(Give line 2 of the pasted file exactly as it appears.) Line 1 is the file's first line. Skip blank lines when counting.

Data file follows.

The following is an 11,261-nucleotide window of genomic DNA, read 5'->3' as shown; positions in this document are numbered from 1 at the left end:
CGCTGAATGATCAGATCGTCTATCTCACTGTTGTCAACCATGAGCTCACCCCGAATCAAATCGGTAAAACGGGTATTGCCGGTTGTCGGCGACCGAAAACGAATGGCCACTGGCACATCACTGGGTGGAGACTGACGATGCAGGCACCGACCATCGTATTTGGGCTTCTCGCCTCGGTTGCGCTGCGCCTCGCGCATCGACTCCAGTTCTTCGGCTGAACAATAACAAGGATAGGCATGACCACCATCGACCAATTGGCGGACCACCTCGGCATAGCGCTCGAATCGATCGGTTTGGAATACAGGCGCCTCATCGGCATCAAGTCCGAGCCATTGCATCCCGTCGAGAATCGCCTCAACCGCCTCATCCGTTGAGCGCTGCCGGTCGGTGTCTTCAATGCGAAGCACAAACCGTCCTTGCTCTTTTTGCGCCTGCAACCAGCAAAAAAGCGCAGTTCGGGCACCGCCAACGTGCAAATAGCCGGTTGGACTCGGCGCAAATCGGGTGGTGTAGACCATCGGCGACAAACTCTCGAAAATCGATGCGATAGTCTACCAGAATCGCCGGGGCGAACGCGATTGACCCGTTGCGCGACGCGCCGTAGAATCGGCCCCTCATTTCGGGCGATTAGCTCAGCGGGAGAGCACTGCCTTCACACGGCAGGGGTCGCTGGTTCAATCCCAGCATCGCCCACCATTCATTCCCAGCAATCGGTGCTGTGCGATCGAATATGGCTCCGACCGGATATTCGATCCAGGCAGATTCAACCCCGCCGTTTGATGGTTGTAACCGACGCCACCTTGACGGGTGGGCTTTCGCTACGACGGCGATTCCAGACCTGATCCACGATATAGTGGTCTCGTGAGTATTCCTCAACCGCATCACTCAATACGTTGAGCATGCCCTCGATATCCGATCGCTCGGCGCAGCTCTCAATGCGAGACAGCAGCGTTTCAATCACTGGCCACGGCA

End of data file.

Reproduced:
CGCTGAATGATCAGATCGTCTATCTCACTGTTGTCAACCATGAGCTCACCCCGAATCAAATCGGTAAAACGGGTATTGCCGGTTGTCGGCGACCGAAAACGAATGGCCACTGGCACATCACTGGGTGGAGACTGACGATGCAGGCACCGACCATCGTATTTGGGCTTCTCGCCTCGGTTGCGCTGCGCCTCGCGCATCGACTCCAGTTCTTCGGCTGAACAATAACAAGGATAGGCATGACCACCATCGACCAATTGGCGGACCACCTCGGCATAGCGCTCGAATCGATCGGTTTGGAATACAGGCGCCTCATCGGCATCAAGTCCGAGCCATTGCATCCCGTCGAGAATCGCCTCAACCGCCTCATCCGTTGAGCGCTGCCGGTCGGTGTCTTCAATGCGAAGCACAAACCGTCCTTGCTCTTTTTGCGCCTGCAACCAGCAAAAAAGCGCAGTTCGGGCACCGCCAACGTGCAAATAGCCGGTTGGACTCGGCGCAAATCGGGTGGTGTAGACCATCGGCGACAAACTCTCGAAAATCGATGCGATAGTCTACCAGAATCGCCGGGGCGAACGCGATTGACCCGTTGCGCGACGCGCCGTAGAATCGGCCCCTCATTTCGGGCGATTAGCTCAGCGGGAGAGCACTGCCTTCACACGGCAGGGGTCGCTGGTTCAATCCCAGCATCGCCCACCATTCATTCCCAGCAATCGGTGCTGTGCGATCGAATATGGCTCCGACCGGATATTCGATCCAGGCAGATTCAACCCCGCCGTTTGATGGTTGTAACCGACGCCACCTTGACGGGTGGGCTTTCGCTACGACGGCGATTCCAGACCTGATCCACGATATAGTGGTCTCGTGAGTATTCCTCAACCGCATCACTCAATACGTTGAGCATGCCCTCGATATCCGATCGCTCGGCGCAGCTCTCAATGCGAGACAGCAGCGTTTCAATCACTGGCCACGGCA